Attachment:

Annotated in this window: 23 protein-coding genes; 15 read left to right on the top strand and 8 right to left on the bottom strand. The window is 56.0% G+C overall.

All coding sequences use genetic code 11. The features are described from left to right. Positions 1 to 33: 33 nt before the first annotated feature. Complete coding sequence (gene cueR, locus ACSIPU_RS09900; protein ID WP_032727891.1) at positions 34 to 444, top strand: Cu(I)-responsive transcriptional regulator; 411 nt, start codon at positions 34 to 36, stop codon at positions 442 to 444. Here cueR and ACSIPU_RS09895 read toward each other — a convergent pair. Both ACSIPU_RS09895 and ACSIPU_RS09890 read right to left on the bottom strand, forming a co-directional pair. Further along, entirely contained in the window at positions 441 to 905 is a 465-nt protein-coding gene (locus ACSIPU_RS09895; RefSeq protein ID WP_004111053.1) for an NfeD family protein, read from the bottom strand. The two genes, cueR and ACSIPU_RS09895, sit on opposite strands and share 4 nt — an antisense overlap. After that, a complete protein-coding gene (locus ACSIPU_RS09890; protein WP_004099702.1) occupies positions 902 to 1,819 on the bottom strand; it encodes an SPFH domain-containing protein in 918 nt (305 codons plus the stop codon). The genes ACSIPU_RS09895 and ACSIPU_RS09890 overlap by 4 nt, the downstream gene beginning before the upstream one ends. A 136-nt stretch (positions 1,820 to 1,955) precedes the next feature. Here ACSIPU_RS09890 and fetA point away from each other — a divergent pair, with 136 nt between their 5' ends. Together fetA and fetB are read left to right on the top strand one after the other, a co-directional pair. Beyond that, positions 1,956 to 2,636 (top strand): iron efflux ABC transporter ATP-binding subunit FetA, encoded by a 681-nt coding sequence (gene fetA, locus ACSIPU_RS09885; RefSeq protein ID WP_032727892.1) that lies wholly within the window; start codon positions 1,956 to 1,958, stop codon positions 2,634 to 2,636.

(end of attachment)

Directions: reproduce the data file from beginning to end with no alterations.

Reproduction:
Annotated in this window: 23 protein-coding genes; 15 read left to right on the top strand and 8 right to left on the bottom strand. The window is 56.0% G+C overall.

All coding sequences use genetic code 11. The features are described from left to right. Positions 1 to 33: 33 nt before the first annotated feature. Complete coding sequence (gene cueR, locus ACSIPU_RS09900; protein ID WP_032727891.1) at positions 34 to 444, top strand: Cu(I)-responsive transcriptional regulator; 411 nt, start codon at positions 34 to 36, stop codon at positions 442 to 444. Here cueR and ACSIPU_RS09895 read toward each other — a convergent pair. Both ACSIPU_RS09895 and ACSIPU_RS09890 read right to left on the bottom strand, forming a co-directional pair. Further along, entirely contained in the window at positions 441 to 905 is a 465-nt protein-coding gene (locus ACSIPU_RS09895; RefSeq protein ID WP_004111053.1) for an NfeD family protein, read from the bottom strand. The two genes, cueR and ACSIPU_RS09895, sit on opposite strands and share 4 nt — an antisense overlap. After that, a complete protein-coding gene (locus ACSIPU_RS09890; protein WP_004099702.1) occupies positions 902 to 1,819 on the bottom strand; it encodes an SPFH domain-containing protein in 918 nt (305 codons plus the stop codon). The genes ACSIPU_RS09895 and ACSIPU_RS09890 overlap by 4 nt, the downstream gene beginning before the upstream one ends. A 136-nt stretch (positions 1,820 to 1,955) precedes the next feature. Here ACSIPU_RS09890 and fetA point away from each other — a divergent pair, with 136 nt between their 5' ends. Together fetA and fetB are read left to right on the top strand one after the other, a co-directional pair. Beyond that, positions 1,956 to 2,636 (top strand): iron efflux ABC transporter ATP-binding subunit FetA, encoded by a 681-nt coding sequence (gene fetA, locus ACSIPU_RS09885; RefSeq protein ID WP_032727892.1) that lies wholly within the window; start codon positions 1,956 to 1,958, stop codon positions 2,634 to 2,636.